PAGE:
Salary History - Helping To Close The Gap.

Legal News & Analysis - Asia Pacific - Labour & Employment

8 May, 2019


In our global gender pay gap thought leadership series, we’ve highlighted the numerous ways governments around the world are taking actions aimed at closing the gap. 


Outside of the US, we have not seen comparable efforts to prohibit salary history inquiries, with the notable exception of legislation in Canada. Ontario’s Pay Transparency Act proposes requirements concerning disclosure of compensation particulars of employees and prospective employees. In addition, and among other things, the Act would prohibit employers from asking candidates about their compensation history, whether personally or through an agent, with few exceptions. However, for now, the law is not in effect – it is currently on hold to allow the government to engage in public consultations. (Read more HERE.)


Efforts to close the gender pay gap outside the US have focused primarily on transparency and representation. The UK and Australian governments have recently focused their efforts on representation and the gender pay gap, requiring employers publish data about the difference in average pay between men and women. In the UK, gender pay gap data is made available for public use, whereas in Australia the government publishes aggregated pay gap data from which individual companies cannot be identified. Other countries across Europe have also recently introduced pay transparency legislation (e.g. Germany and France). (Ireland and Spain are also considering similar legislation.)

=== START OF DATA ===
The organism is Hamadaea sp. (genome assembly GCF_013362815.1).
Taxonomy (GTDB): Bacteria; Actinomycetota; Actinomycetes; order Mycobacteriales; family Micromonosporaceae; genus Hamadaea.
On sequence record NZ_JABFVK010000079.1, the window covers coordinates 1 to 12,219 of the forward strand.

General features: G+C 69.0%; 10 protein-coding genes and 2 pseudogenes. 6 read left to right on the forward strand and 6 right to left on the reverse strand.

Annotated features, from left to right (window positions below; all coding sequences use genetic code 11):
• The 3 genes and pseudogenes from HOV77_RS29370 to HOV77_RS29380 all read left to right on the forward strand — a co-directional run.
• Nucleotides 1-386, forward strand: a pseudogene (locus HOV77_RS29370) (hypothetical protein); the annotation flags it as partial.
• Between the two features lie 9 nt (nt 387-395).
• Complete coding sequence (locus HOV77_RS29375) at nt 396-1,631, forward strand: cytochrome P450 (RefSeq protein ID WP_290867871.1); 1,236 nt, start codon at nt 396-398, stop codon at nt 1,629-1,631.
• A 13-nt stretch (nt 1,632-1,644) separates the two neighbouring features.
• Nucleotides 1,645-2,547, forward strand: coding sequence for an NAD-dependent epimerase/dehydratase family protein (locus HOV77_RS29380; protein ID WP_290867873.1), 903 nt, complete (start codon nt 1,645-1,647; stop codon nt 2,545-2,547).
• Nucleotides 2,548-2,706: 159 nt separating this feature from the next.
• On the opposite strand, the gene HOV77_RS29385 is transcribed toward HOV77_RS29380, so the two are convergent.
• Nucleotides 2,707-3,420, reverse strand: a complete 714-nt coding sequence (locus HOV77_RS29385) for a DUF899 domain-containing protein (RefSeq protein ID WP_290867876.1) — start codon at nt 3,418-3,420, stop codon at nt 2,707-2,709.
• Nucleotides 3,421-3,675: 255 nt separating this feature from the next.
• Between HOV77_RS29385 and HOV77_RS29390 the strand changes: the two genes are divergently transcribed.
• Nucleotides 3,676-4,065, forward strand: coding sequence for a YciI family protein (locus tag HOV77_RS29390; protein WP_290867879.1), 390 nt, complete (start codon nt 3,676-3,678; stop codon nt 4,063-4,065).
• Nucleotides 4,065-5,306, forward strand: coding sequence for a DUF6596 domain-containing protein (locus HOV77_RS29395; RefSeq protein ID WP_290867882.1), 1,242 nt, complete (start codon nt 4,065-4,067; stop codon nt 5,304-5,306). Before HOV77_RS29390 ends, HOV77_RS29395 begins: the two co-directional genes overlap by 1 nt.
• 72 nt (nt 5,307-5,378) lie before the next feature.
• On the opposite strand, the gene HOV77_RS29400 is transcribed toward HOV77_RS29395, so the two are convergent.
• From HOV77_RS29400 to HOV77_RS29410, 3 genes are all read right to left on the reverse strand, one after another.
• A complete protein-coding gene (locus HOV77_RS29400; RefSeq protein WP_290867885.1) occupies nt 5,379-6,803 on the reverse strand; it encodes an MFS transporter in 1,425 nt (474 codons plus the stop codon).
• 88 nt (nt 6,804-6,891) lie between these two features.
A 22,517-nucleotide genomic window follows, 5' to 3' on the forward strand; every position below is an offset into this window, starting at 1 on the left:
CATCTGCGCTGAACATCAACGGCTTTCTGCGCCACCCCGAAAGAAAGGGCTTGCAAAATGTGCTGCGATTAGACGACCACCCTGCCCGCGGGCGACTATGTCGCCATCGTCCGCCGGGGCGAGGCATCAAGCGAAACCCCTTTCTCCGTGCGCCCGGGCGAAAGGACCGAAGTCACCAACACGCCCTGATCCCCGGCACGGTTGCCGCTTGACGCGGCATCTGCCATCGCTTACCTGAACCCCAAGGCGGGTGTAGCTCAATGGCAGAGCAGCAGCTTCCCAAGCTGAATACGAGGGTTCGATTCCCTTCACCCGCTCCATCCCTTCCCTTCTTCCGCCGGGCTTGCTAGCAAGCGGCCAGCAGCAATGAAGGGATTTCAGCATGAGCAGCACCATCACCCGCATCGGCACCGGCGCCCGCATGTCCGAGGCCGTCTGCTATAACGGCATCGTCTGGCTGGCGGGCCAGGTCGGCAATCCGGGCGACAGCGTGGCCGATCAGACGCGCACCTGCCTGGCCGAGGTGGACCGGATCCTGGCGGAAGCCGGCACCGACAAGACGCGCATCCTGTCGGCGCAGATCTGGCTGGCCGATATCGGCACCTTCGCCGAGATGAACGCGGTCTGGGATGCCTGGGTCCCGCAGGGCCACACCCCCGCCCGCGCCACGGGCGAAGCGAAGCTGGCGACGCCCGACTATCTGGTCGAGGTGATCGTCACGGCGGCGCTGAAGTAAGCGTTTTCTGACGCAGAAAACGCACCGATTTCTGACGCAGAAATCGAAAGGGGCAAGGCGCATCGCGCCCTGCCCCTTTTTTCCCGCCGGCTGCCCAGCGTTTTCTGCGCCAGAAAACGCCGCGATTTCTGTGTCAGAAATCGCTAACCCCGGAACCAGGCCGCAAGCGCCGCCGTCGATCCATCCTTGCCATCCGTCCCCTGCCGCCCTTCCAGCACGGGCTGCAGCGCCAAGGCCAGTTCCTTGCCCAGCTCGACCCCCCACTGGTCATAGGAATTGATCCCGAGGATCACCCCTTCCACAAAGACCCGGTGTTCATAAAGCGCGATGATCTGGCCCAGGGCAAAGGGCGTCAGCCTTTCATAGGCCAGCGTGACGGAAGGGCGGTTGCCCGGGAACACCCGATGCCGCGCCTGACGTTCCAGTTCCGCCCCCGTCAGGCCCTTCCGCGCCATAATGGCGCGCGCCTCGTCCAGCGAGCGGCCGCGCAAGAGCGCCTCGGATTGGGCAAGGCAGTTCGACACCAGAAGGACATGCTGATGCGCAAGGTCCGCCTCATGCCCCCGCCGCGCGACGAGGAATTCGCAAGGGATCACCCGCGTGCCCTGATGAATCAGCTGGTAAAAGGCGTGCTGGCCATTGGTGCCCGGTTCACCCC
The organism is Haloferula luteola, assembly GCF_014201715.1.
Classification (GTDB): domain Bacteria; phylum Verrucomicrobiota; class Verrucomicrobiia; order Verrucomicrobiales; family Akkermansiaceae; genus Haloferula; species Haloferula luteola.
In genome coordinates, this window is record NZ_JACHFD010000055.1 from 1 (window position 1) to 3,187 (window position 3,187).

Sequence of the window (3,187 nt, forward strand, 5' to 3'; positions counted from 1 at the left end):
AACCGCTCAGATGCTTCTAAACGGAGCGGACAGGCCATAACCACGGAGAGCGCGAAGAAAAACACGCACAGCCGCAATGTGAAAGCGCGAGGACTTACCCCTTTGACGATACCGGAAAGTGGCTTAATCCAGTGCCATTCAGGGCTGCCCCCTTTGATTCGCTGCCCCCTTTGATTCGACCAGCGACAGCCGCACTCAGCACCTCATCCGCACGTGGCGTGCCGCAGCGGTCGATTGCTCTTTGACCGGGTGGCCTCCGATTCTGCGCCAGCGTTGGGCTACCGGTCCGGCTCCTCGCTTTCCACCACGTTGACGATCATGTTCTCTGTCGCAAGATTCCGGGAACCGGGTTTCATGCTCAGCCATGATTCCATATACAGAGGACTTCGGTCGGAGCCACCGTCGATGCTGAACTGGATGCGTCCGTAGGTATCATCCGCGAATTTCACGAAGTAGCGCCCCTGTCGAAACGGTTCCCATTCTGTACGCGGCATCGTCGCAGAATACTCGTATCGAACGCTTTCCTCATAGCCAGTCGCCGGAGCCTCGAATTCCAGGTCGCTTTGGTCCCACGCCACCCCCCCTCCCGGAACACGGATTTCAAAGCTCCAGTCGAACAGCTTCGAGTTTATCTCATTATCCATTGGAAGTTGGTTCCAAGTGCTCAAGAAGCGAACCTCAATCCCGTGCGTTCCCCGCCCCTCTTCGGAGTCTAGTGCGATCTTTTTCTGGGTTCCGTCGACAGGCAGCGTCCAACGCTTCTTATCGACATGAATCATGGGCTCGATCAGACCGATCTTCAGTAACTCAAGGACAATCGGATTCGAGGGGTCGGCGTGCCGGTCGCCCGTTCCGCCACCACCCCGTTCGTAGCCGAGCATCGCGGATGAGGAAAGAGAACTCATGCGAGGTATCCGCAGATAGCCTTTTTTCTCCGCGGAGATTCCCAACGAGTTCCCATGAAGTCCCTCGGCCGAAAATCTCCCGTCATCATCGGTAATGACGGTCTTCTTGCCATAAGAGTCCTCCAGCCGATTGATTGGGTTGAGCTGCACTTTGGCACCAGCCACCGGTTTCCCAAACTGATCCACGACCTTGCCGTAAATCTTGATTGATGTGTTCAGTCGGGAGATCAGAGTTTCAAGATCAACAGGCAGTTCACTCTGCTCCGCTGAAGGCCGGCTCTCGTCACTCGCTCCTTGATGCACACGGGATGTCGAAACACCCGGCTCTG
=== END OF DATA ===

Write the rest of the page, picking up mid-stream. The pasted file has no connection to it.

In “no ask” jurisdictions, it is recommended that employers:


  • Remove all salary questions from hiring forms (including job applications, candidate questionnaires, and background check forms);
  • Update interviewing and negotiating policies and procedures;
  • Train recruiters, hiring managers and interviewers regarding the importance of ensuring that applicants are not pressured (even indirectly) to disclose salary history.


It is further recommended that employers adopt a uniform practice that complies with the strictest “no ask” jurisdiction in which the employer operates. A uniform practice will help to avoid non-compliance.


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Baker McKenzie


For further information, please contact: 


Todd K. Boyer, Partner, Baker & McKenzie